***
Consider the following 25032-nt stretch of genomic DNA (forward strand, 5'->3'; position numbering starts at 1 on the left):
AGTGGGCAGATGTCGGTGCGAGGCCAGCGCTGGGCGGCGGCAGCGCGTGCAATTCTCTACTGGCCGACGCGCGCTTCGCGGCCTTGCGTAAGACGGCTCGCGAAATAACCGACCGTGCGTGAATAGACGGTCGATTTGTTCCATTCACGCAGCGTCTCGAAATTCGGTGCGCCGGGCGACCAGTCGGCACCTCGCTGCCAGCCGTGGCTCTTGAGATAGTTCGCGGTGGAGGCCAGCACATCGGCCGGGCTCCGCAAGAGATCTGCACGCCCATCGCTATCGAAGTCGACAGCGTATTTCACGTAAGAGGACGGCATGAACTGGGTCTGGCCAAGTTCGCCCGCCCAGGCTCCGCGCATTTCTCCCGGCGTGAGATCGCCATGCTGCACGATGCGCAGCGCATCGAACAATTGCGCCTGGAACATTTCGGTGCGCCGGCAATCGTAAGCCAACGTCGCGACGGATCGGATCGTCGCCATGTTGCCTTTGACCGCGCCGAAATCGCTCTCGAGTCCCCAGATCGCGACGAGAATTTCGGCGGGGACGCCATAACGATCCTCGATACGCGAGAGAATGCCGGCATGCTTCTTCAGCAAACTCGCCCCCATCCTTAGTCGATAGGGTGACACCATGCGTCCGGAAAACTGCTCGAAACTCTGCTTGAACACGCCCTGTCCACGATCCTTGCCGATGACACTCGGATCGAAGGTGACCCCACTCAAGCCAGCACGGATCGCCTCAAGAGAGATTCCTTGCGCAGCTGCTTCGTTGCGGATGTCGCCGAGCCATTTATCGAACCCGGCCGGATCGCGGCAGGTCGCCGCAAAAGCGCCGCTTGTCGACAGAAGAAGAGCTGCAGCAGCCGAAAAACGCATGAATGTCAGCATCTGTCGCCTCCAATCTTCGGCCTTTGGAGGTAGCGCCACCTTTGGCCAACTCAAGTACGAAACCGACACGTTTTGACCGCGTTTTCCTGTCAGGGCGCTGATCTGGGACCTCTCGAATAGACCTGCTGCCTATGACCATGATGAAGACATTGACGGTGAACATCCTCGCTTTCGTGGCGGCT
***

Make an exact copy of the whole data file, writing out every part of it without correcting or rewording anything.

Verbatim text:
Consider the following 25032-nt stretch of genomic DNA (forward strand, 5'->3'; position numbering starts at 1 on the left):
AGTGGGCAGATGTCGGTGCGAGGCCAGCGCTGGGCGGCGGCAGCGCGTGCAATTCTCTACTGGCCGACGCGCGCTTCGCGGCCTTGCGTAAGACGGCTCGCGAAATAACCGACCGTGCGTGAATAGACGGTCGATTTGTTCCATTCACGCAGCGTCTCGAAATTCGGTGCGCCGGGCGACCAGTCGGCACCTCGCTGCCAGCCGTGGCTCTTGAGATAGTTCGCGGTGGAGGCCAGCACATCGGCCGGGCTCCGCAAGAGATCTGCACGCCCATCGCTATCGAAGTCGACAGCGTATTTCACGTAAGAGGACGGCATGAACTGGGTCTGGCCAAGTTCGCCCGCCCAGGCTCCGCGCATTTCTCCCGGCGTGAGATCGCCATGCTGCACGATGCGCAGCGCATCGAACAATTGCGCCTGGAACATTTCGGTGCGCCGGCAATCGTAAGCCAACGTCGCGACGGATCGGATCGTCGCCATGTTGCCTTTGACCGCGCCGAAATCGCTCTCGAGTCCCCAGATCGCGACGAGAATTTCGGCGGGGACGCCATAACGATCCTCGATACGCGAGAGAATGCCGGCATGCTTCTTCAGCAAACTCGCCCCCATCCTTAGTCGATAGGGTGACACCATGCGTCCGGAAAACTGCTCGAAACTCTGCTTGAACACGCCCTGTCCACGATCCTTGCCGATGACACTCGGATCGAAGGTGACCCCACTCAAGCCAGCACGGATCGCCTCAAGAGAGATTCCTTGCGCAGCTGCTTCGTTGCGGATGTCGCCGAGCCATTTATCGAACCCGGCCGGATCGCGGCAGGTCGCCGCAAAAGCGCCGCTTGTCGACAGAAGAAGAGCTGCAGCAGCCGAAAAACGCATGAATGTCAGCATCTGTCGCCTCCAATCTTCGGCCTTTGGAGGTAGCGCCACCTTTGGCCAACTCAAGTACGAAACCGACACGTTTTGACCGCGTTTTCCTGTCAGGGCGCTGATCTGGGACCTCTCGAATAGACCTGCTGCCTATGACCATGATGAAGACATTGACGGTGAACATCCTCGCTTTCGTGGCGGCT